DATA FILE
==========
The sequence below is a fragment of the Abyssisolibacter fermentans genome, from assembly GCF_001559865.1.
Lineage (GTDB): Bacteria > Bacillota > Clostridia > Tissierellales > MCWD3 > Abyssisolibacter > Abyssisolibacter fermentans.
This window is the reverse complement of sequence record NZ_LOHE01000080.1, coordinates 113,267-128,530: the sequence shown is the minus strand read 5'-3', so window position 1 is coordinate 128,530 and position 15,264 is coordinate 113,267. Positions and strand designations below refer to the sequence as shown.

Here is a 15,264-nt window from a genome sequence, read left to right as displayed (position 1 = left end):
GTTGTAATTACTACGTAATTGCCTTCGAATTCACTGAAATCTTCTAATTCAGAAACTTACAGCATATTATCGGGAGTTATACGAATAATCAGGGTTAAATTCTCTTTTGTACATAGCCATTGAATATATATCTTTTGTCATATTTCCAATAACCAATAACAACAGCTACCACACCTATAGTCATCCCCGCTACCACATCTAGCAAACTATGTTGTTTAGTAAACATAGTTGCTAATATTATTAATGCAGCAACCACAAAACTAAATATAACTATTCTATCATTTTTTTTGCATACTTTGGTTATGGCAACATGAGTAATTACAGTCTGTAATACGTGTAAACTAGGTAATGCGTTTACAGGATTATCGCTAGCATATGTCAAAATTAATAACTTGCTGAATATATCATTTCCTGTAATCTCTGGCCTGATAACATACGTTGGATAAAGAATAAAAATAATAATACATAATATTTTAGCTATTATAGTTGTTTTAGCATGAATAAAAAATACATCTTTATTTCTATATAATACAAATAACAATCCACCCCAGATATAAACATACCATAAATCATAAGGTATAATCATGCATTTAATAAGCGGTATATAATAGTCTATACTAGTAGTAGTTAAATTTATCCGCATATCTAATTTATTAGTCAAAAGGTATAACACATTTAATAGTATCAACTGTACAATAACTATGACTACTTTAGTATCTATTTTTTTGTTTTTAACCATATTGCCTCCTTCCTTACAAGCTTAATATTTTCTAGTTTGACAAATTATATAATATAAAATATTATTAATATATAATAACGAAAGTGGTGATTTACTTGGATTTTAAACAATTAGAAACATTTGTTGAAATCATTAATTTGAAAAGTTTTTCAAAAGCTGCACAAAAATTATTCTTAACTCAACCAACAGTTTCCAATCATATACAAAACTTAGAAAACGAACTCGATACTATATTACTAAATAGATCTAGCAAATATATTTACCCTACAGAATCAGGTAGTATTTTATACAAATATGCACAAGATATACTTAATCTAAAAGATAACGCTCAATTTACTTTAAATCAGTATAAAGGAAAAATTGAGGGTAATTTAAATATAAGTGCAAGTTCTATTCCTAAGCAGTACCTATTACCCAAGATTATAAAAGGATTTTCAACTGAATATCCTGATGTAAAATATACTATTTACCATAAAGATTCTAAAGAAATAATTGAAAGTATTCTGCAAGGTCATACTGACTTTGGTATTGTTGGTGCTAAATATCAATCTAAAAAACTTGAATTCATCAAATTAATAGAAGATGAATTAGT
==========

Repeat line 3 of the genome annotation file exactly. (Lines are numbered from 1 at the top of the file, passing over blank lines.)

This window is the reverse complement of sequence record NZ_LOHE01000080.1, coordinates 113,267-128,530: the sequence shown is the minus strand read 5'-3', so window position 1 is coordinate 128,530 and position 15,264 is coordinate 113,267. Positions and strand designations below refer to the sequence as shown.